First to Finish. Last to Die
Ben-Hur is the fifth film adaptation of the 1880 novel Ben-Hur: A Tale of the Christ by Lew Wallace. The previous installments were 1907 and 1925 silent films, followed by the 1959 Academy Award winning version starring Charlton Heston, and then the 2003 animated film of the same name. This adaptation is directed by Timur Bekmambetov and stars Jack Huston, Toby Kebbell, and Morgan Freeman.
Ben-Hur (Huston) is a Jewish prince who lives with his mother and sister in Jerusalem, and has a close bond with his adoptive brother, Messala (Kebbell). One day, Ben-Hur is falsely accused of treason by Messala, and is sent into slavery. Ben-Hur survives several grueling years, and later sets out to take revenge on Messala. At the same time, Ben-Hur undergoes an intrinsic change after many encounters with Jesus of Nazareth.
The commercials and poster have Ben-Hur attempting to build itself around its one grandiose scene, the chariot race. Not only that, but the run time has been trimmed down to two hours, as opposed to the sprawling three and a half hour length of the 1959 film. Strangely enough, the laceration of the run time presents itself as a major opportunity cost. While Ben-Hur can dazzle at times, some other important aspects regarding characters and story feel shallow.
- The chariot race. The race pits Judah against Messala in their climactic duel for vengeance and pride, respectively. Horses, human bodies, and chariot cars go crashing and flying into little bitty pieces. The whole sequence is a 10 minute, slam-bang action piece that you've been waiting to see since the opening minutes. No question it delivers. The only major downside is the frantic editing that might make you Ben-Hurl if you're feeling a little too queasy.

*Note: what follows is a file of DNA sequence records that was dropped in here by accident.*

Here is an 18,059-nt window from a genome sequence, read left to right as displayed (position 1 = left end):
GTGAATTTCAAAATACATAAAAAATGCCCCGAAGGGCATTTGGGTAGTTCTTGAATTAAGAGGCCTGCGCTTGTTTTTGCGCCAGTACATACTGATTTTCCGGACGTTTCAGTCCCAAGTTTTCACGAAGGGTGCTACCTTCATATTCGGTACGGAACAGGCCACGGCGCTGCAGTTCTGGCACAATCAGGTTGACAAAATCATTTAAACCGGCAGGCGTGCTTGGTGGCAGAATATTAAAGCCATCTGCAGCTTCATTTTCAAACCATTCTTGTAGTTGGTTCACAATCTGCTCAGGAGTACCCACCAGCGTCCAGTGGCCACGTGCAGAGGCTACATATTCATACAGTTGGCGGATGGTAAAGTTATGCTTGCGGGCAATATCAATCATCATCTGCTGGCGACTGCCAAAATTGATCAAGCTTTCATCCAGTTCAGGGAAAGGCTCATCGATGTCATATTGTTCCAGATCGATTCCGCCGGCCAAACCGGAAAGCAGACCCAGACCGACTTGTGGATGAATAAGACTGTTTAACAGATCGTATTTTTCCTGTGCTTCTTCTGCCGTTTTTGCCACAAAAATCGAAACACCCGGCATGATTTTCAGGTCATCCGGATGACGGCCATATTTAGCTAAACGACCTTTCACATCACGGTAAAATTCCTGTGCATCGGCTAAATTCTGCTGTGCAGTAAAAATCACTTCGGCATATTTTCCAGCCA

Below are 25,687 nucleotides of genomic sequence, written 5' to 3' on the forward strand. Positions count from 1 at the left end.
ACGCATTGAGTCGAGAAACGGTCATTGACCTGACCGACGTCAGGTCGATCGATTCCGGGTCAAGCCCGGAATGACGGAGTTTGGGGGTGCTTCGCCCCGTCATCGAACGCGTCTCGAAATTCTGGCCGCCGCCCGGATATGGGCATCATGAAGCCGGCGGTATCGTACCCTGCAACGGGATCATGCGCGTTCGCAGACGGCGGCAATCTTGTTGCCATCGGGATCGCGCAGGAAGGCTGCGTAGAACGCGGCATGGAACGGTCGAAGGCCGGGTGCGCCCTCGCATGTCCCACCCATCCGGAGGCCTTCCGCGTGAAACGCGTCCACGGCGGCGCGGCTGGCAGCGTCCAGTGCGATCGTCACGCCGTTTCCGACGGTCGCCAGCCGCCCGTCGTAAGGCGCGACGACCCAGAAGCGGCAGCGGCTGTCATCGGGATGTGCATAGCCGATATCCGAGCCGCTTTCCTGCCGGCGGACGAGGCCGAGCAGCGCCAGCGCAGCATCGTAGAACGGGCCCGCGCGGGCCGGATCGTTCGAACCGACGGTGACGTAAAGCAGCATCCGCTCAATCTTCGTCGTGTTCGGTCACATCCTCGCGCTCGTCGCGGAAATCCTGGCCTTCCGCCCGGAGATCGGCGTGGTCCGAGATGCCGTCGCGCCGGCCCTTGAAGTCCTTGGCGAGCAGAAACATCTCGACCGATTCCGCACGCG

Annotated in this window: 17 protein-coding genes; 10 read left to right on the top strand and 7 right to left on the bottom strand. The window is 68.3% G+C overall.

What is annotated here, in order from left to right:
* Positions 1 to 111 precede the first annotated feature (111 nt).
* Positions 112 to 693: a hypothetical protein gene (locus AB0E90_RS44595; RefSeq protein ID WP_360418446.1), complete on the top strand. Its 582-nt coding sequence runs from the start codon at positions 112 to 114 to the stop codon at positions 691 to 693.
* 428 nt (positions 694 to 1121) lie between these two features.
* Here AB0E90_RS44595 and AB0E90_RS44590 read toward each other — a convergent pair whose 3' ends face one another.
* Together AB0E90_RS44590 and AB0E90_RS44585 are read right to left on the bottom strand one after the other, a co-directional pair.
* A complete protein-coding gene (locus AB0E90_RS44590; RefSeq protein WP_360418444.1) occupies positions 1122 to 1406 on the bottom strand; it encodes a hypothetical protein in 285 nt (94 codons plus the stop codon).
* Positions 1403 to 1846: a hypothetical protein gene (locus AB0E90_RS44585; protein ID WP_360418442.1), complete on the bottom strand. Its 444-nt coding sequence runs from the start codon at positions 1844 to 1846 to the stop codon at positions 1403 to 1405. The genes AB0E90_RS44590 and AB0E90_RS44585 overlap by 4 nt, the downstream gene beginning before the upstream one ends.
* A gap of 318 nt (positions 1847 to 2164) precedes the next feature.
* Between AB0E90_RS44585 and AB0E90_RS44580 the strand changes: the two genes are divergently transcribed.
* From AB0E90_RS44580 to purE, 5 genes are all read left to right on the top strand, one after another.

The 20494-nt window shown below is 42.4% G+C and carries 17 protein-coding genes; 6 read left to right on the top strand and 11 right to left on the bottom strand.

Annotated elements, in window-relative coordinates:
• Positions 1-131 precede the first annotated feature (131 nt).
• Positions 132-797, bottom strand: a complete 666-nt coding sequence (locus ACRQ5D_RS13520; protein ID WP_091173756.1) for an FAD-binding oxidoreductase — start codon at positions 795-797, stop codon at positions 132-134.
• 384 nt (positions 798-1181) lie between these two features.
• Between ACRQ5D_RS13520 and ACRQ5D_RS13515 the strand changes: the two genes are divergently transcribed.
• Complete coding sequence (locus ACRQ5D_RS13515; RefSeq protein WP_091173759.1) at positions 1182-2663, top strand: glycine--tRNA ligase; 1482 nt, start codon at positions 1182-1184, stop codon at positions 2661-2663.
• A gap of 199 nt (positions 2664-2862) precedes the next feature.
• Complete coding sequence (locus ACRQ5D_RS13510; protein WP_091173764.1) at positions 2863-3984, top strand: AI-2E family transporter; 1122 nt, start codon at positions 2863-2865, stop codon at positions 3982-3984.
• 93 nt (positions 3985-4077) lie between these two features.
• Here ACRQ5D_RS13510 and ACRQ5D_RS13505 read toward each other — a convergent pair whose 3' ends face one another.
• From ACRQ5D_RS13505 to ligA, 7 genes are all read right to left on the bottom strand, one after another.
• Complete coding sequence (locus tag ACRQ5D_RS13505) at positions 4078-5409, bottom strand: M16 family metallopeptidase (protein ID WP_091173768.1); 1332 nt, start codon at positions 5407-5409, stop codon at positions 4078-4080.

- The slow pacing in the beginning. The movie is far too elongated when it comes to initiating its central story. Too much time is spent seeing Judah engage in small-talk with Messala, as well as us witnessing Messala engage in combat with the Roman army. You might begin to second-guess if the movie is 2 hours as opposed to 3 and a half.
- The faith-based themes of the movie are underdeveloped and shoehorned in at the last minute. Ben-Hur sees Jesus for the first time when Jesus offers him water while Judah is being taken away by the Romans. Ben-Hur then later returns the favor while Jesus is carrying his cross when he is to be crucified. Outside of these interactions, which make you believe that Jesus and Ben-Hur are close friends, Judah's supposed inspiration to be more compassionate and loving isn't fully convincing, since a stingy amount of screen time is truly dedicated to this matter. The crucifixion scene is rushed, and Ben-Hur's mother and sister are cured of their leprosy in no time after seeing them with the disease just one time beforehand (I'm not kidding. It was literally one time). In the 1959 version, Ben-Hur is more of a witness to Christ's works and death, and Jesus' face is never fully seen at any point in the film. The relationship between them in 2016 feels more personal, which would be more acceptable if Ben-Hur was an actual disciple.
Ben-Hur delivers some honorable excitement, particularly in its chariot race, but the film is uneven as a whole. The faith-based aspects are weakly developed, and the pacing, at times, is sluggish. I also did not want to forget to mention that Morgan Freeman looks awkward wearing dreadlocks (dreadlocks just do not suit him). Perhaps Ben-Hur is a story that benefits from a lengthy run time. It is understandable why it was cut down to two hours for this version, but it is an opportunity cost that, in the end, is a little too costly.
Recommend? Only if you've seen the 1959 film beforehand
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